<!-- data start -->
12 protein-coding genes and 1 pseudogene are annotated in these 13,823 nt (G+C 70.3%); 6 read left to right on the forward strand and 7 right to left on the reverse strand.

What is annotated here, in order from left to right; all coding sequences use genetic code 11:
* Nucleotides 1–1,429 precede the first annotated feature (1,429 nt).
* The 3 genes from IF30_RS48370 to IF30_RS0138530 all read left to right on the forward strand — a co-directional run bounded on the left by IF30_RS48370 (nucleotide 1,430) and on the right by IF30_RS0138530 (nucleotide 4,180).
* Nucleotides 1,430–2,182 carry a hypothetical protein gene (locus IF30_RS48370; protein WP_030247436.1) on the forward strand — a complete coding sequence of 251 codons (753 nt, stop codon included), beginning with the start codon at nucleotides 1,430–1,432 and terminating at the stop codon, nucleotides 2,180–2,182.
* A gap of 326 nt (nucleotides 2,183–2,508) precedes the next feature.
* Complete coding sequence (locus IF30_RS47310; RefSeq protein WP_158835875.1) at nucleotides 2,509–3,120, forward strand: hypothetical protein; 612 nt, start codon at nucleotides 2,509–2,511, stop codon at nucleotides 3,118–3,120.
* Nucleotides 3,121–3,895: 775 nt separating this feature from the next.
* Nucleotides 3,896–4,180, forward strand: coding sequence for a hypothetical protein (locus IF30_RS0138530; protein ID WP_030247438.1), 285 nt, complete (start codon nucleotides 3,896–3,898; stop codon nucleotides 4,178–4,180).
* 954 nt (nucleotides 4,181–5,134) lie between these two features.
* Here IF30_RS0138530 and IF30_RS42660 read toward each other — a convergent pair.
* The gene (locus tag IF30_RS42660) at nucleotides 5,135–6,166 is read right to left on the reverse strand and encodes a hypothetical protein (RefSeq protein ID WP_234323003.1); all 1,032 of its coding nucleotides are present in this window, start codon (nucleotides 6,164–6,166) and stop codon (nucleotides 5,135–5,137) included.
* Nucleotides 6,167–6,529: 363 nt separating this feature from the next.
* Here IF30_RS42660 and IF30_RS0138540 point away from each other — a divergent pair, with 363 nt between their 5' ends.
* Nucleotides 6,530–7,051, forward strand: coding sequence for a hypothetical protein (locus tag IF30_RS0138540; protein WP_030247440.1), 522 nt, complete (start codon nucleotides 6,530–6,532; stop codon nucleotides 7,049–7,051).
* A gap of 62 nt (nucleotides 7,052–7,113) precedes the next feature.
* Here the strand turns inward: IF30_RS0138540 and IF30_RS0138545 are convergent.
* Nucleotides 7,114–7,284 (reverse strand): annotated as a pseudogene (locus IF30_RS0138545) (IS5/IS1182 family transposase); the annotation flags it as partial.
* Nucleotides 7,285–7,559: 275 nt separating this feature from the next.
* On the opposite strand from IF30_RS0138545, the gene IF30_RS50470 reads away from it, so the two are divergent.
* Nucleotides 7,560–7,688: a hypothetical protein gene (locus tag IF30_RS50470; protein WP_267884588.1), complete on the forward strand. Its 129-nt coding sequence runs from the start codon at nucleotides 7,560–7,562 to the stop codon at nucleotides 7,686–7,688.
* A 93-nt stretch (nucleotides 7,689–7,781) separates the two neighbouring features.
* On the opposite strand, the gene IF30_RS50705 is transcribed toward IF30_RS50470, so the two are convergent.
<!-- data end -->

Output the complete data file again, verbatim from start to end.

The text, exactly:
12 protein-coding genes and 1 pseudogene are annotated in these 13,823 nt (G+C 70.3%); 6 read left to right on the forward strand and 7 right to left on the reverse strand.

What is annotated here, in order from left to right; all coding sequences use genetic code 11:
* Nucleotides 1–1,429 precede the first annotated feature (1,429 nt).
* The 3 genes from IF30_RS48370 to IF30_RS0138530 all read left to right on the forward strand — a co-directional run bounded on the left by IF30_RS48370 (nucleotide 1,430) and on the right by IF30_RS0138530 (nucleotide 4,180).
* Nucleotides 1,430–2,182 carry a hypothetical protein gene (locus IF30_RS48370; protein WP_030247436.1) on the forward strand — a complete coding sequence of 251 codons (753 nt, stop codon included), beginning with the start codon at nucleotides 1,430–1,432 and terminating at the stop codon, nucleotides 2,180–2,182.
* A gap of 326 nt (nucleotides 2,183–2,508) precedes the next feature.
* Complete coding sequence (locus IF30_RS47310; RefSeq protein WP_158835875.1) at nucleotides 2,509–3,120, forward strand: hypothetical protein; 612 nt, start codon at nucleotides 2,509–2,511, stop codon at nucleotides 3,118–3,120.
* Nucleotides 3,121–3,895: 775 nt separating this feature from the next.
* Nucleotides 3,896–4,180, forward strand: coding sequence for a hypothetical protein (locus IF30_RS0138530; protein ID WP_030247438.1), 285 nt, complete (start codon nucleotides 3,896–3,898; stop codon nucleotides 4,178–4,180).
* 954 nt (nucleotides 4,181–5,134) lie between these two features.
* Here IF30_RS0138530 and IF30_RS42660 read toward each other — a convergent pair.
* The gene (locus tag IF30_RS42660) at nucleotides 5,135–6,166 is read right to left on the reverse strand and encodes a hypothetical protein (RefSeq protein ID WP_234323003.1); all 1,032 of its coding nucleotides are present in this window, start codon (nucleotides 6,164–6,166) and stop codon (nucleotides 5,135–5,137) included.
* Nucleotides 6,167–6,529: 363 nt separating this feature from the next.
* Here IF30_RS42660 and IF30_RS0138540 point away from each other — a divergent pair, with 363 nt between their 5' ends.
* Nucleotides 6,530–7,051, forward strand: coding sequence for a hypothetical protein (locus tag IF30_RS0138540; protein WP_030247440.1), 522 nt, complete (start codon nucleotides 6,530–6,532; stop codon nucleotides 7,049–7,051).
* A gap of 62 nt (nucleotides 7,052–7,113) precedes the next feature.
* Here the strand turns inward: IF30_RS0138540 and IF30_RS0138545 are convergent.
* Nucleotides 7,114–7,284 (reverse strand): annotated as a pseudogene (locus IF30_RS0138545) (IS5/IS1182 family transposase); the annotation flags it as partial.
* Nucleotides 7,285–7,559: 275 nt separating this feature from the next.
* On the opposite strand from IF30_RS0138545, the gene IF30_RS50470 reads away from it, so the two are divergent.
* Nucleotides 7,560–7,688: a hypothetical protein gene (locus tag IF30_RS50470; protein WP_267884588.1), complete on the forward strand. Its 129-nt coding sequence runs from the start codon at nucleotides 7,560–7,562 to the stop codon at nucleotides 7,686–7,688.
* A 93-nt stretch (nucleotides 7,689–7,781) separates the two neighbouring features.
* On the opposite strand, the gene IF30_RS50705 is transcribed toward IF30_RS50470, so the two are convergent.